Kanye West has become possibly the world’s most famous and revered rap star, dominating headlines with his music and his personal life. But there was a time – hard as it is to imagine – when he was pegged as “just” a great record producer, and not a performer in his own right.
The Netflix docuseries Jeen-yuhs: A Kanye Trilogy dials back to that time when Ye (as he calls himself now) struggled to be taken seriously as a solo artist. The series is directed by Coodie Simmons and Chike Ozah, who made some of West’s most important music videos. Simmons grew up in Chicago, as did Kanye, and began shooting video of West back in the late 1990s, well before the rapper released his first solo album.
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“To actually start documenting him, what inspired me was Hoop Dreams, the documentary that Steve James did the about Arthur Agee and William Gates,” Simmons said as he and Ozah appeared at Deadline’s Contenders Television: Documentary + Unscripted event. “I kept running into Kanye [in Chicago]. And then… Hoop Dreams, I seen that. I was like, ‘Wait a minute, I should do a Hoop Dreams on Kanye’ and that was the start. And then God led me to New York to start really documenting him day to day.”
There are scenes in the trilogy that make clear Roc-A-Fella Records, where West was a hitmaking producer, didn’t originally support his solo career dreams. But he held tight to a vision of his ultimate success.
“Kanye is very, very strategic and very smart. I think he had a plan for the way he saw himself making it. Before we all know what that plan is, it’s probably in his head,” Ozah said. “You have to kind of read into almost everything he does sometimes because you’re not sure if it’s part of a bigger plan. Maybe 10 years from now something else will come out and you’ll see ‘Oh, wait, this [was] this all the time.’ You just never know with him.”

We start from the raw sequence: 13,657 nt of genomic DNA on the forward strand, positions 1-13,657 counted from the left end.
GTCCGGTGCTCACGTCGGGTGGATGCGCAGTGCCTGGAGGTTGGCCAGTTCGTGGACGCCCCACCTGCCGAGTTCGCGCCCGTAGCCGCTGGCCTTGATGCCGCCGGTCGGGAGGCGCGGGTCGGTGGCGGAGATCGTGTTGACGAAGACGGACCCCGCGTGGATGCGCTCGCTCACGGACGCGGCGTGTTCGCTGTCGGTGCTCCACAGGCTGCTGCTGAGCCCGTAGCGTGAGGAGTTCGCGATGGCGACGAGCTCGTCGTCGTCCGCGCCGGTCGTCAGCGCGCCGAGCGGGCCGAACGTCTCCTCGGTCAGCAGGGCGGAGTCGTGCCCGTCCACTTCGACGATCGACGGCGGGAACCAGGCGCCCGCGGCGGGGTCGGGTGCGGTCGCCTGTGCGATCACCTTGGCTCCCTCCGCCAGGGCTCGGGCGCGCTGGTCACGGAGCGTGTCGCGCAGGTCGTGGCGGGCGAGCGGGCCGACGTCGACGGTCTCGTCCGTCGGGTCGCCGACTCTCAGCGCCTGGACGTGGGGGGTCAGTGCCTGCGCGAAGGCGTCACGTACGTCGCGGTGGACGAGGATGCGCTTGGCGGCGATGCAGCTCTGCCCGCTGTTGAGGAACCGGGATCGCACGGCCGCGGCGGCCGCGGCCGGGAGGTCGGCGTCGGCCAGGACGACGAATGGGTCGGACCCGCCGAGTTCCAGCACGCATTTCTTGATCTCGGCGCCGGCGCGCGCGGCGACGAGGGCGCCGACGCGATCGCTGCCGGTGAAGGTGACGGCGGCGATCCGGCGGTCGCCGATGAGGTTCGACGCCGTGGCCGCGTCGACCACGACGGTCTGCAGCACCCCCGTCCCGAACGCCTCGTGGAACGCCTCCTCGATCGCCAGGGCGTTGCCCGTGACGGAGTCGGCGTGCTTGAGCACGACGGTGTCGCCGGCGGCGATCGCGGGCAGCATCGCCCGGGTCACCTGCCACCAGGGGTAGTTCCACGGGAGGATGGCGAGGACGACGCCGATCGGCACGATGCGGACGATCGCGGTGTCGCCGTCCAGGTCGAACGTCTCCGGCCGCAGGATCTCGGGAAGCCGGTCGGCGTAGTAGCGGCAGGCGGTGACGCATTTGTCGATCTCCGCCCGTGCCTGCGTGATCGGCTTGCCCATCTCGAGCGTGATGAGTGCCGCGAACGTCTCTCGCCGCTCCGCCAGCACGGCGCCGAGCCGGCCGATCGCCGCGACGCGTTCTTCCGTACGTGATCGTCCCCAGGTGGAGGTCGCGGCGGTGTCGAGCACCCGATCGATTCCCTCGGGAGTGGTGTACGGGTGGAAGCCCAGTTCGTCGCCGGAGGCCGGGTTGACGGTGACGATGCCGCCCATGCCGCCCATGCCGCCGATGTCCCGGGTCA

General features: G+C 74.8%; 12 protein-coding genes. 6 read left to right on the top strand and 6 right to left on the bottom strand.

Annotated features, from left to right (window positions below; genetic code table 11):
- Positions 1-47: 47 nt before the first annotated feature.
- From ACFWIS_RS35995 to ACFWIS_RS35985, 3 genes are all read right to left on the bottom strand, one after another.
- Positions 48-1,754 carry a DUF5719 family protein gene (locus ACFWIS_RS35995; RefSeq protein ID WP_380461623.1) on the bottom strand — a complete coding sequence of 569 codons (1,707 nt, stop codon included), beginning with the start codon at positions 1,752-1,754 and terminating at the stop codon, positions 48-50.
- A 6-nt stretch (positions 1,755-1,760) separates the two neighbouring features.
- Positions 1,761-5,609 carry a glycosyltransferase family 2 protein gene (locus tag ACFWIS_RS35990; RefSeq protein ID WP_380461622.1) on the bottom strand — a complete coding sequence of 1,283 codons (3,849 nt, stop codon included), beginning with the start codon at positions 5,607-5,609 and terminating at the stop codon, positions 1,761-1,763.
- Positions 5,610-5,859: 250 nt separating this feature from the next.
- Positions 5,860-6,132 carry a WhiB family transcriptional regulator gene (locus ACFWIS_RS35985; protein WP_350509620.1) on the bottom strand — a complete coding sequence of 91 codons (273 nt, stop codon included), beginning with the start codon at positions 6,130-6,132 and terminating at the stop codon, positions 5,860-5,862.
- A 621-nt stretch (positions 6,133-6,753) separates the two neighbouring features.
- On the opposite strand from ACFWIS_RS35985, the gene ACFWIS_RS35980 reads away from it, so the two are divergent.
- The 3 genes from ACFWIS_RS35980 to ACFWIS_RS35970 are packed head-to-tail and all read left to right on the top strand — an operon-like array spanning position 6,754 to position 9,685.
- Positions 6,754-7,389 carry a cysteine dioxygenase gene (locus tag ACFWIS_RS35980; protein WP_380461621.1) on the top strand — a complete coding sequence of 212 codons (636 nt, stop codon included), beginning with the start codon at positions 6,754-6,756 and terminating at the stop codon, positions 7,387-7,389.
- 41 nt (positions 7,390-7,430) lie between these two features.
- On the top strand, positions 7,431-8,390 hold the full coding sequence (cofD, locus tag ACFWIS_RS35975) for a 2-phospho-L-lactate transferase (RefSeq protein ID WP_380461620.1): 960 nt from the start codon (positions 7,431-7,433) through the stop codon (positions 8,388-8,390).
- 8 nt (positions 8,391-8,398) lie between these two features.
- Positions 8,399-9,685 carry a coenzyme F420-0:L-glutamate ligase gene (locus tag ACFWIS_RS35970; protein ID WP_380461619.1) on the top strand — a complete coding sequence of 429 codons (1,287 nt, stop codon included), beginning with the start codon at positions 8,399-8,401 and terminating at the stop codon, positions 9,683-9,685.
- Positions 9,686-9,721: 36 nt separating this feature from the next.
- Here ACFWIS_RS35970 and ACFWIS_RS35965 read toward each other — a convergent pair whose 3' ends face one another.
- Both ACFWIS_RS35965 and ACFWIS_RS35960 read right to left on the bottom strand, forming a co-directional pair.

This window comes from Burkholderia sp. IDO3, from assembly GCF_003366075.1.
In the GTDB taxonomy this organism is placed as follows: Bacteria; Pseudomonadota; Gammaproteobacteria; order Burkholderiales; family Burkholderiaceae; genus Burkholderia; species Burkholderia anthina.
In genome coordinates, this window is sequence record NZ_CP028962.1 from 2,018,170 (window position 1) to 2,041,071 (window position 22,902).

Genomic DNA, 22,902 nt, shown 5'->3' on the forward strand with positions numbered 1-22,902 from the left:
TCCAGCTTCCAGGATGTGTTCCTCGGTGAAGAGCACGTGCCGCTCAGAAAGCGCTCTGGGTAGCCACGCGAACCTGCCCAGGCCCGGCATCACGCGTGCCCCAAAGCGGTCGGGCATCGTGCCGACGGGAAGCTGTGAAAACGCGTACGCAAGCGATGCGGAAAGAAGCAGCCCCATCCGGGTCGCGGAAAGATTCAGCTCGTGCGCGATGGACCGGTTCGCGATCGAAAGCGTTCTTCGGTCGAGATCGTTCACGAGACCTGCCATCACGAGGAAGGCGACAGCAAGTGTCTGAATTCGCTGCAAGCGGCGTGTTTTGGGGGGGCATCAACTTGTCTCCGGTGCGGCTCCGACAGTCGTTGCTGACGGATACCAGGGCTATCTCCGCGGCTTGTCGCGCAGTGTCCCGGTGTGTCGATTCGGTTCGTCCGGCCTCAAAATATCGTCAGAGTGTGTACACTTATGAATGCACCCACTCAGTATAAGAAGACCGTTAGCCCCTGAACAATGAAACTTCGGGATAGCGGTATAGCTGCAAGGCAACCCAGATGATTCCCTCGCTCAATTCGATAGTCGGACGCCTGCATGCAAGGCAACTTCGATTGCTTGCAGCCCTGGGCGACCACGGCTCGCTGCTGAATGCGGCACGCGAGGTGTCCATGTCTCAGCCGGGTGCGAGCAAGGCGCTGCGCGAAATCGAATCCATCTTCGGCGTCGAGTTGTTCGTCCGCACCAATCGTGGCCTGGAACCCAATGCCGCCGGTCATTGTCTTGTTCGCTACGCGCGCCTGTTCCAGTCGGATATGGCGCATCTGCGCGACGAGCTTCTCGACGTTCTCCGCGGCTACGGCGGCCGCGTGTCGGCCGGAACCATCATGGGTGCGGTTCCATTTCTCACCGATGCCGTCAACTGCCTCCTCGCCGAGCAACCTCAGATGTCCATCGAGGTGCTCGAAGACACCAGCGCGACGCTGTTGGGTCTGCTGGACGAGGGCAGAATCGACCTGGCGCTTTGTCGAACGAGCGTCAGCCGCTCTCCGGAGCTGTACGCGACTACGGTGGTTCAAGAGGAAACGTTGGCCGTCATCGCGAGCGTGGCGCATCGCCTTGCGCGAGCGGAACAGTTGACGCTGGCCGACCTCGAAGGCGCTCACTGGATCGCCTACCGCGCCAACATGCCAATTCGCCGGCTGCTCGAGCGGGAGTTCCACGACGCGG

Shortly before the series premiered on Netflix, West made noises about wanting to gain final edit over it, even though he wasn’t part of the production.
“I think he was just around a bunch of people that influenced him to think that way,” Coodie said. “They probably were like, ‘You don’t have creative control over your doc?,’ not knowing it was not that. And I told Kanye, ‘This doc is not your doc. This doc is not my doc, Chike, [co-writer] J. Ivy’s doc. This doc is for the dreamers…’ And I said, ‘You have to trust me.’ ”
Eventually, West abandoned his effort to assert control over Jeen-yuhs.
“We got through it,” Simmons said. “The first thing I thought was, ‘Trust God.’ I’m like, ‘I’ll trust God. God, you got us to this point. I know everything is going to keep moving.’ And it did. And then when [Kanye] seen it he couldn’t help but love it.”
Check out the panel video above.
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